Medications such as metformin and most acid reducers (omeprazole, pantoprazole, etc.) increase the risk of vitamin B12 deficiency as they inhibit absorption in the gut. Routine alcohol intake is a risk factor for deficiency, and those who suffer with alcoholism are more susceptible.

Signs and Symptoms of Vitamin B12 Deficiency

  • Anemia (megaloblastic)
  • Abnormal platelet count (can be low or elevated)
  • Burning tongue (burning mouth syndrome)
  • Depression
  • Fatigue
  • Hallucinations and confusion
  • Insomnia
  • Elevated homocysteine (increased risk for heart attack, stroke and blood clots)
  • Loss of balance
  • Memory loss (vitamin B12 deficiency is more common in those with dementia)
  • Ringing in the ears (tinnitus)
  • Vitiligo (a skin condition where sections of the skin lack color, i.e. hypopigmentation) 

One can also have numbness and tingling in legs and arms. Doctors refer to this as peripheral neuropathy. Neuropathy is common in those with diabetes but may also affect those with pre-diabetes or sometimes those without diabetes. 

Food Sources of Vitamin B12

  • Beef/ Chicken/Turkey
  • Fish
  • Eggs
  • Dairy products
  • Spirulina (a blue-green algae)

When vitamin B12 levels are not sufficiently reached with diet, it may be taken as a supplement. It can be taken as a capsule, tablet, sublingual, or gummi. Also, vitamin B12 is also found in a B-complex vitamin.

Folate (Vitamin B9)

Folate is an important water-soluble vitamin required for healthy cell division and proper nerve development. It is required for adequate production of DNA, RNA, and amino acids. A common form of the vitamin that is added to vitamins and food is folic acid. The word folate is derived from “foliage”, a reference to green leafy vegetables and plant foods, where folate is found in abundance.

In the United States, up to 20 percent of teenage females do not get adequate amounts of folic acid. A 2017 study in the European Journal of Clinical Nutrition suggested up to 85 percent of women in the United Kingdom aged 16-49 are at risk for deficiency. Men and women from Asia, Europe, Africa, and the Middle East are also at risk.

Maternal intake of folic acid may reduce risk of autism in babies, according to a 2018 study in JAMA Psychiatry. Prenatal vitamins contain folate and, when taken, can help prevent neural tube defects and cleft lips and palates in babies. Women of childbearing age should take folate routinely, according to many health professionals.

Risk Factors of Folate Deficiency

  • Diet low in vegetables
  • Certain medications (triamterene, methotrexate medications)
  • Routine or excessive alcohol intake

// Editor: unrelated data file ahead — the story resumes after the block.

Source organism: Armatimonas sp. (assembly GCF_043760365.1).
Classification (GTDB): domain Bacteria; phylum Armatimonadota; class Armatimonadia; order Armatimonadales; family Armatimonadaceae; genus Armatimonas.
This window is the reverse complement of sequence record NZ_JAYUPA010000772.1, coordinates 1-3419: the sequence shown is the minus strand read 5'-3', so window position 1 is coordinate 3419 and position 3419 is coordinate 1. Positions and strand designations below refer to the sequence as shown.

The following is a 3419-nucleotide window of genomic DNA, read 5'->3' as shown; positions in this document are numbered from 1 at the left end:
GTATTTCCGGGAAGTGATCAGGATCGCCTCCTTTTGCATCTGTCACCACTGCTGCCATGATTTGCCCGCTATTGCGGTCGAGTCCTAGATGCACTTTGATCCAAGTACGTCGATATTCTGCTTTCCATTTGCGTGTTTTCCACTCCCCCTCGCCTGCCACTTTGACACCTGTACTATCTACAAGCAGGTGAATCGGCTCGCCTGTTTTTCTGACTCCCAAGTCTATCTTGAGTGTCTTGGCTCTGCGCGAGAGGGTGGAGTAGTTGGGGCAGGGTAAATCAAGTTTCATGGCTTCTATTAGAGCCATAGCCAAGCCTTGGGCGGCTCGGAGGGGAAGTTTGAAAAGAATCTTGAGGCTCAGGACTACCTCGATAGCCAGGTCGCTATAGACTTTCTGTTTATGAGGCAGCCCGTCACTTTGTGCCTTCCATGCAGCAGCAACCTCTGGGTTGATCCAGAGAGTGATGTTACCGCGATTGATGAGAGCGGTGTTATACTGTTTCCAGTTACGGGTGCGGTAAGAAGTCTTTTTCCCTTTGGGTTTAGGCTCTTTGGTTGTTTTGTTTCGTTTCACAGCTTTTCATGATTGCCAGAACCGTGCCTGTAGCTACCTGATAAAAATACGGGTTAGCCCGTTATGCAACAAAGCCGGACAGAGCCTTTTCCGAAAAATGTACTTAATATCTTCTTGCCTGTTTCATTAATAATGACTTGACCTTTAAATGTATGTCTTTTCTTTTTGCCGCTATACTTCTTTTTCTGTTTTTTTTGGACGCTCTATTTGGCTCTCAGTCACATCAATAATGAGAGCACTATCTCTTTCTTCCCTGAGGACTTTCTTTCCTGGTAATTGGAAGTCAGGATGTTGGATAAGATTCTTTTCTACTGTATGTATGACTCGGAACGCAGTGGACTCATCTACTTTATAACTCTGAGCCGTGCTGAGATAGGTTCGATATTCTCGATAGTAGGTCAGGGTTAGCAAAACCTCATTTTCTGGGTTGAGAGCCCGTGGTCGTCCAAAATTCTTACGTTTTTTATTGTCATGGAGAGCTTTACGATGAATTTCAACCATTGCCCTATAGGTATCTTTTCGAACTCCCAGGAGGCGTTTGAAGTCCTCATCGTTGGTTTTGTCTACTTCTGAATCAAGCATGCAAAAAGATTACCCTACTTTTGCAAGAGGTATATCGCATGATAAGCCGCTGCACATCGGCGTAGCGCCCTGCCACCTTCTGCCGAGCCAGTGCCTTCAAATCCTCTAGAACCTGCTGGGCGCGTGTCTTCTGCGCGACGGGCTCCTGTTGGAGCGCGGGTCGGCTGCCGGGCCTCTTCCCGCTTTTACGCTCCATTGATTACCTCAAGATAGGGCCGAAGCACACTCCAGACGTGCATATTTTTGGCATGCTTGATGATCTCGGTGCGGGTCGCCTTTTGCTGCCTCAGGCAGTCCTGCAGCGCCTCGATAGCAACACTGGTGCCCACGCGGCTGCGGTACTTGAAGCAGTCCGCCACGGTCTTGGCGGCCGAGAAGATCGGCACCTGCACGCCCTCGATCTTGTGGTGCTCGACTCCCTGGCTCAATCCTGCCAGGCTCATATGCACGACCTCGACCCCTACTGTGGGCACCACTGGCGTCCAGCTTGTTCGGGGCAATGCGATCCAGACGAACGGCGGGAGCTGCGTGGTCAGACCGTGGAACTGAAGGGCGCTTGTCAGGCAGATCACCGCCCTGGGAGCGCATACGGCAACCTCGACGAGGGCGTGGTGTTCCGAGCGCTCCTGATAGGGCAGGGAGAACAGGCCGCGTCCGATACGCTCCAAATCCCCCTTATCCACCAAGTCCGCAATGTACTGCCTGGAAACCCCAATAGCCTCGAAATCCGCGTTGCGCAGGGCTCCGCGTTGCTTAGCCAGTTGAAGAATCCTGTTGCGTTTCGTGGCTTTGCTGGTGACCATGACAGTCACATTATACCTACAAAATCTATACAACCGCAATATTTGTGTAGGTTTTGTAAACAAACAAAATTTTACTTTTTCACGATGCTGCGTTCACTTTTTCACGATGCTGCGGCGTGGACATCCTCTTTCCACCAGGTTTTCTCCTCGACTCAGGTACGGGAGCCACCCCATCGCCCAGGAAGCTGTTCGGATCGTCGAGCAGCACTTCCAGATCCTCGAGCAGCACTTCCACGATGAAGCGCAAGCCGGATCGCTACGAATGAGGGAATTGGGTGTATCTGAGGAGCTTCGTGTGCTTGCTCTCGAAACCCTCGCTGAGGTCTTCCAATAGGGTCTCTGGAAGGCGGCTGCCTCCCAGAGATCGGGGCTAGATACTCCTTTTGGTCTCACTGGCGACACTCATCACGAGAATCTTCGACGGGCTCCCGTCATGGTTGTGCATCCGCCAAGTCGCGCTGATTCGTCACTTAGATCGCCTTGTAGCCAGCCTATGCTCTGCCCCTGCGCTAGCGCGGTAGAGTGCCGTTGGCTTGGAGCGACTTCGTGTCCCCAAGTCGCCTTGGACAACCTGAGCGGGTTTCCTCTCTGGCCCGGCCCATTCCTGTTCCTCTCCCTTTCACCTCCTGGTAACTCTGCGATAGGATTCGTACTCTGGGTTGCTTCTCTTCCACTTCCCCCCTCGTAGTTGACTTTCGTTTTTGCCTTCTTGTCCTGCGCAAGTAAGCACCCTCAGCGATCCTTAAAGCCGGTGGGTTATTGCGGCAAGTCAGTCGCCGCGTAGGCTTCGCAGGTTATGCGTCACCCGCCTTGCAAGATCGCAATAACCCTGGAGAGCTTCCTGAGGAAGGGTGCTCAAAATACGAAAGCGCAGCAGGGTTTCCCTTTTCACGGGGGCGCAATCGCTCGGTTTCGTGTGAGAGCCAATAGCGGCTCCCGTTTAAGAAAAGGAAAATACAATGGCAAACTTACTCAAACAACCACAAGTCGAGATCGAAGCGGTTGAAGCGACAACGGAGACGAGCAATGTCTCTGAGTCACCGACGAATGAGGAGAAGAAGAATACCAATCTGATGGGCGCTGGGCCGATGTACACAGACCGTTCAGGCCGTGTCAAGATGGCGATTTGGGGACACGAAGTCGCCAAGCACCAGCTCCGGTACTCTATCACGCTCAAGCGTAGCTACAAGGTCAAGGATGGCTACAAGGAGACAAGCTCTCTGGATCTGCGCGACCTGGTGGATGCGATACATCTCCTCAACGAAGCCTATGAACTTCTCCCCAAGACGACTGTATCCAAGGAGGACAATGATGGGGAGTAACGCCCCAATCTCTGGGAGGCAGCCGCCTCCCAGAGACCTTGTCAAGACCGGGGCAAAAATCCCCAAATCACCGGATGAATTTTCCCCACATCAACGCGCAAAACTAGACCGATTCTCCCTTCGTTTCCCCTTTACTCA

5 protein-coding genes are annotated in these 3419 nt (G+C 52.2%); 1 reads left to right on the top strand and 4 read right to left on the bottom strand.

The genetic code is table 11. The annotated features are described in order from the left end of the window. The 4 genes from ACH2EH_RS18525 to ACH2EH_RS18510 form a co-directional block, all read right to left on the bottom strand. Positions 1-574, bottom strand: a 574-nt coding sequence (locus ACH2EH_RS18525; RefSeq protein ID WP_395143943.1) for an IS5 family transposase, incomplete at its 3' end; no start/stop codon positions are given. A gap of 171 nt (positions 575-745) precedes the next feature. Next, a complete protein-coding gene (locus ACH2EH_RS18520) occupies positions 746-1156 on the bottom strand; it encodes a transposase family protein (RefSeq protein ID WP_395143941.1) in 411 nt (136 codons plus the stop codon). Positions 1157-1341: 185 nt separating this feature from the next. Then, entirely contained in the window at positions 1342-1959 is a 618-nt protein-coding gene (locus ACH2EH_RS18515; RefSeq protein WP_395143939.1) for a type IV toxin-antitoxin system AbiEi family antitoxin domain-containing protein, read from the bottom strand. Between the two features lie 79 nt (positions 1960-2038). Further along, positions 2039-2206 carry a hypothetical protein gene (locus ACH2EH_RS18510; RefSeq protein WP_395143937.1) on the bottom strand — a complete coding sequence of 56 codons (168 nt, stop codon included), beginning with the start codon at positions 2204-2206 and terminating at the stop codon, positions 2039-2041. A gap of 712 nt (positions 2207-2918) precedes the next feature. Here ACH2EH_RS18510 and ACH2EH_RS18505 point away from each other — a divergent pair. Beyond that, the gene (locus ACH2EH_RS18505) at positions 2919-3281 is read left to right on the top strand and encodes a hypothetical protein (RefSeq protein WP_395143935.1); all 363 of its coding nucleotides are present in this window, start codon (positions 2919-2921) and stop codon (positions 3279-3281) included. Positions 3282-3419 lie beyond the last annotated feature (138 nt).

• Malabsorption syndromes (leaky gut, celiac disease, Crohn’s disease, ulcerative colitis)
  • Medications can reduce absorption (acid reducers, methotrexate, seizure medications)

Symptoms of Deficiency

  • Neuropathy and nerve impairment
  • Depression
  • Anemia, megaloblastic
  • Nerve impairment and memory loss
  • Elevated homocysteine (increased risk for heart attack, stroke, and blood clots)
  • Neural tube defects in baby (if mother is deficient during conception and early pregnancy)
  • Increased risk of certain cancers (colon, lung, pancreas, esophagus, bladder)

Food Sources of Folate

When diet does not provide sufficient folate, a folate or folic acid supplement should be considered. This is especially important in women of childbearing age. It can be consumed as an individual supplement, part of a B-complex vitamin, or as part of a quality multivitamin or prenatal vitamin. The minimum dose is 400 mcg, and rarely is a dose of more than 1,000 mcg recommended.

Vitamin C (Ascorbic Acid)

Vitamin C, also known as ascorbic acid or L-ascorbate, has been one of the most researched vitamins over the last five decades. 

A search of the scientific literature reveals that over 63,000 studies have been conducted on vitamin C since 1968, and almost 20,000 studies in the last decade alone. Medical research has shown that vitamin C helps promote immune system, heart, vascular system, and overall brain health among many other benefits. Low blood levels of vitamin C are associated with higher risk of cardiovascular disease and death. 

According to a 2009 study in The American Journal of Clinical Nutrition, over seven percent of people age six and older were vitamin C deficient when their blood levels were measured. More than half of those surveyed consumed low amounts of vitamin C rich foods.